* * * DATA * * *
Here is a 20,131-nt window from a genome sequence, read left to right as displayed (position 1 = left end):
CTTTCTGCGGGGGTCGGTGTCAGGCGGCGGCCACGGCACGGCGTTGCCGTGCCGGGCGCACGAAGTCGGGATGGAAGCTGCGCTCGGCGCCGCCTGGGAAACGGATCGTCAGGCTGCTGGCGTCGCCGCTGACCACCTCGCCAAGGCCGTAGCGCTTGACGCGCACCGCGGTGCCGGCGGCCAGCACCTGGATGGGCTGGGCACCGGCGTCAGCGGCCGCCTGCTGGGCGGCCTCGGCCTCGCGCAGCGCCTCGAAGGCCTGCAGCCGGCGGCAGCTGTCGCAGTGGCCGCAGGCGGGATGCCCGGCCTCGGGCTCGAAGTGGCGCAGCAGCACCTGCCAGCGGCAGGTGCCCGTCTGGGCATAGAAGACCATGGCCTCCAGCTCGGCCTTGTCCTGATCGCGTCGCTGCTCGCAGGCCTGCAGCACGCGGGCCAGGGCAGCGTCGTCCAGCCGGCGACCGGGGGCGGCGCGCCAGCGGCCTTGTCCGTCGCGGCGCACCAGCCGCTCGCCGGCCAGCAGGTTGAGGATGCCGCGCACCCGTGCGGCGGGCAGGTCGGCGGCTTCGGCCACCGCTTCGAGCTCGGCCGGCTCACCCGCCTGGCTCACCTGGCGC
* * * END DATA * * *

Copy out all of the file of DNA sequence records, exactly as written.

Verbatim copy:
Here is a 20,131-nt window from a genome sequence, read left to right as displayed (position 1 = left end):
CTTTCTGCGGGGGTCGGTGTCAGGCGGCGGCCACGGCACGGCGTTGCCGTGCCGGGCGCACGAAGTCGGGATGGAAGCTGCGCTCGGCGCCGCCTGGGAAACGGATCGTCAGGCTGCTGGCGTCGCCGCTGACCACCTCGCCAAGGCCGTAGCGCTTGACGCGCACCGCGGTGCCGGCGGCCAGCACCTGGATGGGCTGGGCACCGGCGTCAGCGGCCGCCTGCTGGGCGGCCTCGGCCTCGCGCAGCGCCTCGAAGGCCTGCAGCCGGCGGCAGCTGTCGCAGTGGCCGCAGGCGGGATGCCCGGCCTCGGGCTCGAAGTGGCGCAGCAGCACCTGCCAGCGGCAGGTGCCCGTCTGGGCATAGAAGACCATGGCCTCCAGCTCGGCCTTGTCCTGATCGCGTCGCTGCTCGCAGGCCTGCAGCACGCGGGCCAGGGCAGCGTCGTCCAGCCGGCGACCGGGGGCGGCGCGCCAGCGGCCTTGTCCGTCGCGGCGCACCAGCCGCTCGCCGGCCAGCAGGTTGAGGATGCCGCGCACCCGTGCGGCGGGCAGGTCGGCGGCTTCGGCCACCGCTTCGAGCTCGGCCGGCTCACCCGCCTGGCTCACCTGGCGC